Electoral systems are one of the most influential constitutional or quasi-constitutional institutions shaping both political behaviour and political outcomes in Asia. Across Asia as whole there are today a greater diversity of electoral systems than ever before, with recent electoral reforms trends introducing various forms of majoritarian, proportional and mixed-member electoral systems. These institutional ‘rules of the game’ have very important consequences for the operation of constitutional systems, and many Asian governments have attempted to ‘engineer’ their electoral systems. This presentation will examine the outcomes of some of these attempts at electoral reform, and discuss the relationship between elections, electoral systems and democracy, drawing on examples from Northeast Asia, Southeast Asia and South Asia.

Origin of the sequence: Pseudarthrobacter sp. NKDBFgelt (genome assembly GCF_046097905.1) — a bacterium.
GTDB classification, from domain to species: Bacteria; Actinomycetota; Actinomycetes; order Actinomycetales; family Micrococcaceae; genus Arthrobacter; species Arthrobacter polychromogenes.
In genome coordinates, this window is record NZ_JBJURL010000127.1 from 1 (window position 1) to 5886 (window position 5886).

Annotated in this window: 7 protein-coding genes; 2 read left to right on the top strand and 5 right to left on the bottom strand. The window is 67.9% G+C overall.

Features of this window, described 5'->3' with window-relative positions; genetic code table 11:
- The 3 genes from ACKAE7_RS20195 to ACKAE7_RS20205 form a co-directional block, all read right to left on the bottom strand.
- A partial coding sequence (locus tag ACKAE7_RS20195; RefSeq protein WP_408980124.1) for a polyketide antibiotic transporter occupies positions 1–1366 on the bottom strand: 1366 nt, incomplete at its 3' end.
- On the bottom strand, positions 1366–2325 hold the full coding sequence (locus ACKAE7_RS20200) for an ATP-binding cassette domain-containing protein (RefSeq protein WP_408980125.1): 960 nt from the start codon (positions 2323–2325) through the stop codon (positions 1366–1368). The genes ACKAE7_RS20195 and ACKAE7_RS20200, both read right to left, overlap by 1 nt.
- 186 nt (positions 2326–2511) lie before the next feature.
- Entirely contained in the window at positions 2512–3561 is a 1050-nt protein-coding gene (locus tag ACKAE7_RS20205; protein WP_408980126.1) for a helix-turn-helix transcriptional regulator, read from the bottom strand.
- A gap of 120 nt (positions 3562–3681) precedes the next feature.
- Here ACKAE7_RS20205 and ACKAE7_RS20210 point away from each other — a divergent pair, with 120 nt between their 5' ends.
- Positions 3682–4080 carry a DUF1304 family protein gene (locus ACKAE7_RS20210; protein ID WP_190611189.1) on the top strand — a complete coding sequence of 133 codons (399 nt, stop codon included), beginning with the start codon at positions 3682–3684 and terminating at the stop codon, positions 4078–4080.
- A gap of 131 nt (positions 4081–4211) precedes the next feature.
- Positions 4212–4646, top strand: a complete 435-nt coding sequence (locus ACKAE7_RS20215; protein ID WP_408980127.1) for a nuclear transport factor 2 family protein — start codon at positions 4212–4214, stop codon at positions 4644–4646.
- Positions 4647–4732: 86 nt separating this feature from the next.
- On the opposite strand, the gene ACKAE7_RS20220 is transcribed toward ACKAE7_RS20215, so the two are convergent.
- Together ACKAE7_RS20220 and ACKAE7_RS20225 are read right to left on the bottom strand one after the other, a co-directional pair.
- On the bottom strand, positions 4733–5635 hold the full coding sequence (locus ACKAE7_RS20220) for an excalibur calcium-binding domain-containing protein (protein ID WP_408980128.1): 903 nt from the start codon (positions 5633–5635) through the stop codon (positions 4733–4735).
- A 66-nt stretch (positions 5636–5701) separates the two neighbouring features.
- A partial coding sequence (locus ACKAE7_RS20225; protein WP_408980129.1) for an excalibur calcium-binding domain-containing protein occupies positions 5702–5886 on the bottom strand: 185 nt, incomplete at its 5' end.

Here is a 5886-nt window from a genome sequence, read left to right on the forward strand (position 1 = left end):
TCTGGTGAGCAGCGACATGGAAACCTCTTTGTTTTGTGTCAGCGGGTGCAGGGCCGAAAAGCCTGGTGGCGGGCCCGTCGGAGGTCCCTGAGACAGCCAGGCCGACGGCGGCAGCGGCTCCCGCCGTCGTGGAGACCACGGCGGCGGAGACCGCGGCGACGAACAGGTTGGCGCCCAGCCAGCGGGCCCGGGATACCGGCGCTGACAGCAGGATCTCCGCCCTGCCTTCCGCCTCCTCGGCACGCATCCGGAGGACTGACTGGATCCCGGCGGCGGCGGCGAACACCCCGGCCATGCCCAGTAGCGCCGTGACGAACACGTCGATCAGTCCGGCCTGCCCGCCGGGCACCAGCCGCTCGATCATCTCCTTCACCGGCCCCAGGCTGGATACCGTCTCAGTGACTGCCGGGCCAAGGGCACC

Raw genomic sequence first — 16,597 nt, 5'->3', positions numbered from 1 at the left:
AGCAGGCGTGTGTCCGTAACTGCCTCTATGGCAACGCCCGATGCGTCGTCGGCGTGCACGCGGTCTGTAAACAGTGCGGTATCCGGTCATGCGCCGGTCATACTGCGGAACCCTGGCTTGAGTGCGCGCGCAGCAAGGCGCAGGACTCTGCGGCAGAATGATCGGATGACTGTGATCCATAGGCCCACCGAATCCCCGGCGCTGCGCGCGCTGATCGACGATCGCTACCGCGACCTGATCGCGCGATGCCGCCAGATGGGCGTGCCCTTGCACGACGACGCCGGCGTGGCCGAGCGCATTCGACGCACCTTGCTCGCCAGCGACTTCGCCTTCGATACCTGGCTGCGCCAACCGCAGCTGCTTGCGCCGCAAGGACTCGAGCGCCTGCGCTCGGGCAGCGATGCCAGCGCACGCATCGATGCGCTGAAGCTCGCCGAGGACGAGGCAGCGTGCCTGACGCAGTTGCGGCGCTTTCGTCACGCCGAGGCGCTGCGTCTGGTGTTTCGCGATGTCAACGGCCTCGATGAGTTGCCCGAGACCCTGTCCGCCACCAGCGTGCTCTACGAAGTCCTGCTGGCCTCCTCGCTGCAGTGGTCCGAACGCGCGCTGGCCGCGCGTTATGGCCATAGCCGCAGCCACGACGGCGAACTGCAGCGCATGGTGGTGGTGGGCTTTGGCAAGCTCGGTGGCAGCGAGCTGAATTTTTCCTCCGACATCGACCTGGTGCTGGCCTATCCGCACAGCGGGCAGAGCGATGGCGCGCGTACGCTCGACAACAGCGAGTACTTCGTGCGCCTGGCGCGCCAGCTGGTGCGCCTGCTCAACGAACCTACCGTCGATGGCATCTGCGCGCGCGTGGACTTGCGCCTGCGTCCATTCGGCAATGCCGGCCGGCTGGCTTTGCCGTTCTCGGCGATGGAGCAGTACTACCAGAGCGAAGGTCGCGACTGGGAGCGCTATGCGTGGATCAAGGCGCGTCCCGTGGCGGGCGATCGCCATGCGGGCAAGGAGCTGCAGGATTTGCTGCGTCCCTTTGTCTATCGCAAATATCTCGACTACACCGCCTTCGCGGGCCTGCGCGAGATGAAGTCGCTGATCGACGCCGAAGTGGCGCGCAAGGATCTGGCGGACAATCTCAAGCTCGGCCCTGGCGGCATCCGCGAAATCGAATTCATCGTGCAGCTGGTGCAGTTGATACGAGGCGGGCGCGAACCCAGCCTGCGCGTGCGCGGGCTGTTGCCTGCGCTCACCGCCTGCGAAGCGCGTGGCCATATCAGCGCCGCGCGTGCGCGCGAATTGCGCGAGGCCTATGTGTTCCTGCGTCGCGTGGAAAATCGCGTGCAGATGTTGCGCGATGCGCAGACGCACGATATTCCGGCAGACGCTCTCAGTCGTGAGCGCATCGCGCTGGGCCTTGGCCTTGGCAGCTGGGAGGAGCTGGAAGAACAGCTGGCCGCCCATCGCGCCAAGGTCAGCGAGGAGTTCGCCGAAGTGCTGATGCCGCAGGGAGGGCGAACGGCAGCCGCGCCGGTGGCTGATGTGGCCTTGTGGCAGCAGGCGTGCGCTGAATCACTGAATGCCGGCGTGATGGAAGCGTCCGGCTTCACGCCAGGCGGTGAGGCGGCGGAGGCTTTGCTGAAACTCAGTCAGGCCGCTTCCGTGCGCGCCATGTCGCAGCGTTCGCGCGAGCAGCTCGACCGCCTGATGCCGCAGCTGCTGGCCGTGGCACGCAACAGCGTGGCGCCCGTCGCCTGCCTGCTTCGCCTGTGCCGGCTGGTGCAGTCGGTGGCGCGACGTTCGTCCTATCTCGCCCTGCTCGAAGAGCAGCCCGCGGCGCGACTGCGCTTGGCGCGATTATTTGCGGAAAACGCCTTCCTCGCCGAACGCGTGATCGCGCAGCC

Benjamin Reilly is a Professor of International Politics at the University of Western Australia. He was formerly Dean of the Sir Walter Murdoch School at Murdoch University, and head of the Policy and Governance Program and Director of the Centre for Democratic Institutions at the Australian National University (ANU). He has also worked with the Australian government, the United Nations and other international organisations, and held visiting appointments at Harvard, Oxford, and Johns Hopkins universities. He has authored or edited seven books and over 100 scholarly papers, and received financial support from the Carnegie Corporation of New York, the United States Institute of Peace, the East-West Centre, the National Endowment for Democracy and the Australian Research Council. He holds a PhD in Political Science from the ANU.
|Venue:||Room 966, The Jockey Club Tower, Centennial Campus, HKU|
Tea & coffee will be served. Please bring your own reusable bottle/cup.